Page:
In the year of the 250th anniversary of Beethoven’s birth, Louis Lortie pays tribute to the composer with a recital dedicate to three of his Sonatas.
For Beethoven the piano was an instrument for experimenting new musical expressions and give voice to his poetry. With this concert the listener can understand how Beethoven breaks up the rules of classic Sonata, towards a more romantic and free musical expression.
Louis Lortie, Piano
Piano Sonata No. 4 in E Flat Major Op. 7
Piano Sonata No. 30 in E Major Op. 109
Piano Sonata No. 14 in C Sharp Minor Op. 27 No. 2 “Al chiaro di luna”
Personal notes about the Beethoven piano sonatas recital, by Louis Lortie
The famous Moonlight sonata ending the program tonight harbours the unusual title: “quasi una Fantasia”. This title would be in fact appropriate for any biographical essay about the composer’s famous distant beloved whose identity remains totally mysterious two centuries after the physical disappearance of the Viennese genius.
Reading about all the potential candidates, I was struck by the number of ladies with Italian names and even more so by how many of them came from our region.
I then decided, con fantasia, to perform three sonatas dedicated to people with links to the Lario area.
Op. 7 is the first sonata called “Grande sonate pour le pianoforte” and has a sense of infinity through its huge spacing that makes it possibly the first real romantic sonata. The silences in the slow movement are as important as the music. The atmosphere and modulations encountered in the third and fourth movements are so prophetic that one could say that Schubert found his philosophical ruminations already sketched in this early masterwork. The piece is dedicated to Babette von Keglevich, countess Odescalchi. The Oldescalchi family is famous in Como where it originated. The countess was 16 years old when Beethoven became her teacher. He lived next door and the description of his visits to the Countess goes as such: “It was one of the whims, of which Beethoven had many, that, living as he did vis-à-vis, he came in morning gown, slippers and tasseled cap to the lessons”.
Op. 109 is dedicated to Maximiliane Brentano, the daughter of Antonie Brentano and related to the famous literary figure in the German speaking world, Bettina Brentano. We know that Bettina had a love affair with Goethe and met Beethoven at a spa. The extent of their relationship remains mysterious to this day. Many people think Antonie was the real Distant Beloved. The Brentano family is possibly the most famous in Tremezzo and was particularly successful exporting goods to far-distant countries like Germany where a branch was established. Op. 109 is the first sonata of the last trilogy (Op. 109-110-111) and shows how Beethoven had evolved with freedom in devising unusual sequencing of movements and creating a complete cosmos in the amazing finale: Tema con variazioni.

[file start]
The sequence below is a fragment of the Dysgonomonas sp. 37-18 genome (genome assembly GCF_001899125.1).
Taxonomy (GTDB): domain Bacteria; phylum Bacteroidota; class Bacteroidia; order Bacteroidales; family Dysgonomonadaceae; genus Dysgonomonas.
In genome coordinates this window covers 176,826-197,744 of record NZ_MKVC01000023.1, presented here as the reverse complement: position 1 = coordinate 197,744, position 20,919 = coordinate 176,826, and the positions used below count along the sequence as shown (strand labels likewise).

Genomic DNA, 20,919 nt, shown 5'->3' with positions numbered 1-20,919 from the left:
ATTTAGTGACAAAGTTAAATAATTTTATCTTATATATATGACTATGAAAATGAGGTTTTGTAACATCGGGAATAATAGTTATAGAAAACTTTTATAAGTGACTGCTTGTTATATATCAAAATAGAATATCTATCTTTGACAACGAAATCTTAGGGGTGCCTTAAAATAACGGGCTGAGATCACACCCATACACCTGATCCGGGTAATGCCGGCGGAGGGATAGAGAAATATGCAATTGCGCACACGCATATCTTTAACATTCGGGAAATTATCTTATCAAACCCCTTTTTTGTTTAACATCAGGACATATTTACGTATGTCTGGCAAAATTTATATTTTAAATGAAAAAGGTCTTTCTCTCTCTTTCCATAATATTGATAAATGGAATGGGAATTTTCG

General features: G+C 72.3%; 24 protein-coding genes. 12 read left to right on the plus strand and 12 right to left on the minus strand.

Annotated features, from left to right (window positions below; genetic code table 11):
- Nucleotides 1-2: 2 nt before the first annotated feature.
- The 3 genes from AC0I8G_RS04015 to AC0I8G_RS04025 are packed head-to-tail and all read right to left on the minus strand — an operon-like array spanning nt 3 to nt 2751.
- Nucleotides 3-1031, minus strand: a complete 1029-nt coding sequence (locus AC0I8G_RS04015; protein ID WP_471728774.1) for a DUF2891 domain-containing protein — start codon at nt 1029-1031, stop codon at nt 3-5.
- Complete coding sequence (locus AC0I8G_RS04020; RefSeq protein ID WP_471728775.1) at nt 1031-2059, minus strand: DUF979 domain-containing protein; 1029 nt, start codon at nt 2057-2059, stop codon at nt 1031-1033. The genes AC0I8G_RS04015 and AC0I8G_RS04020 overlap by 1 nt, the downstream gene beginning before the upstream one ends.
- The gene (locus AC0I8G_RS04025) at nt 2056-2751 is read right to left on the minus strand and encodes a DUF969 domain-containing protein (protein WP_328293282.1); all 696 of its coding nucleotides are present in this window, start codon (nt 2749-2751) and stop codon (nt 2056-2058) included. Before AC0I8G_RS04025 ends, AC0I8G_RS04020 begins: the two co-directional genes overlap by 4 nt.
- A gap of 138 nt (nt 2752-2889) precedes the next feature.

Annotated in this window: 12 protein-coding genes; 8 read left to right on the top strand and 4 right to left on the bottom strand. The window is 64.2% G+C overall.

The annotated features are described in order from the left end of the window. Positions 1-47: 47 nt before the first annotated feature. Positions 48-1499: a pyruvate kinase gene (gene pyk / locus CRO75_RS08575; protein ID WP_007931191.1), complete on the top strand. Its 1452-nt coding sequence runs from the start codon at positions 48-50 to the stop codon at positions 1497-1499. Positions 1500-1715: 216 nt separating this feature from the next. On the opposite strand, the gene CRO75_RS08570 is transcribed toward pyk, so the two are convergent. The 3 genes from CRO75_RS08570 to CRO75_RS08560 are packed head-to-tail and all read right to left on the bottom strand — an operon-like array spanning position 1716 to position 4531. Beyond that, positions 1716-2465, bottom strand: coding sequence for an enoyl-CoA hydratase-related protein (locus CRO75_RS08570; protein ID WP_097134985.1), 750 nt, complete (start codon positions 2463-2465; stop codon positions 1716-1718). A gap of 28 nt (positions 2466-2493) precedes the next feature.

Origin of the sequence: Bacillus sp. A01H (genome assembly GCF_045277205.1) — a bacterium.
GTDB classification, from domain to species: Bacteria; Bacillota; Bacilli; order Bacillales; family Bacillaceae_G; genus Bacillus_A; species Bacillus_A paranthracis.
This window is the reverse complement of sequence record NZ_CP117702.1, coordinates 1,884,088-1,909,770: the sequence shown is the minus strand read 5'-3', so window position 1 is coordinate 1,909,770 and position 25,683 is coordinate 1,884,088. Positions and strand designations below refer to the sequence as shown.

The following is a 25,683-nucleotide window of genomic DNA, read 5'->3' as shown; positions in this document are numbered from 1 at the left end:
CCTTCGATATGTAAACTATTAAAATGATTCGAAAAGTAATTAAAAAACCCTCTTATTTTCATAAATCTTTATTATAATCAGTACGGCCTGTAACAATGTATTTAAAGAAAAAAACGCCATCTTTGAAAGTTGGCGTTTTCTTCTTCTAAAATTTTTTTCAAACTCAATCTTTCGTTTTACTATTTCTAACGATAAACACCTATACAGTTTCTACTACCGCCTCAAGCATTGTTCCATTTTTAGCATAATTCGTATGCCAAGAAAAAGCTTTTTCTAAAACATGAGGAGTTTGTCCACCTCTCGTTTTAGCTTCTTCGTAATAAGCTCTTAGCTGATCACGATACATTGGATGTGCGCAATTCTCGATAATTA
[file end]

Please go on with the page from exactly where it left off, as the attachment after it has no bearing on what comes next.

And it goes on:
Op. 27 No. 2 (“Moonlight”) has become almost too famous for its own good: Beethoven sometimes got upset that people payed attention so much to this one and not to others that he himself favored more. Liszt wrote possibly the best description about the three movements of the sonata: “a flower between two abysses”. Certainly the dedication to Julie (“Giuletta”) Guicciardi, another contender for the title of distant beloved, helped create the legend. She was herself born in Reggio Emilia, the father in Vienna for a diplomatic function. At least one of her descendants is indeed associated with Ossuccio in Tremezzina.
This recital is dedicated to the memory of my most important master, Leon Fleisher, who passed away on August 2, 2020 at 92 years old. By an amazing coincidence, although we met for lessons in my early twenties in the USA when I was unaware of this, Lake Como and Tremezzina were going to play a major role at different moments in our lives. Leon was on these shores as a young prodigy in his early teens (the 1930s!) to study with the revered Beethoven specialist Artur Schnabel. I was going to make Tremezzina possibly the ultimate station in my life when I arrived here in my early fifties. I did study an impressive amount of these Beethoven sonatas with Leon and still possess all the recordings of those lessons. Tremezzina in its secret way is indeed a powerful artistic binder through multiple generations.
– Full Price (in Loggia in front of the musicians): € 30,00 / SOLD OUT
– Reduced visibility in the garden: € 15,00 / SOLD OUT
Approx. 80 min
Reaching the Villa del Balbianello on foot:
The Villa is accessible on foot along the path that starts from Via degli Artigiani in Lenno. Duration: about 15/20 min.
Reach the Villa del Balbianello by Taxi-Boat:
It is possible to access the Villa by lake, with the Taxi-Boat service on payment (at a cost of € 10.00 per person roundtrip / € 8.00 per person only one way – to be paid directly at boarding) provided by the Lido of Lenno. Wearing a mask is mandatory to board. Departure at 8:15 pm from the Lido di Lenno (extreme punctuality is recommended).
In case of bad weather:
In case of bad weather the concert will take place at Auditorium dell’Istituto Comprensivo Statale della Tremezzina in Ossuccio (CO).
The concert will be held respecting social distancing rules, in compliance with norms and regulations officially given by Regione Lombardia and by National Authorities.
For such reason, seats will be limited and online reservation is recommended.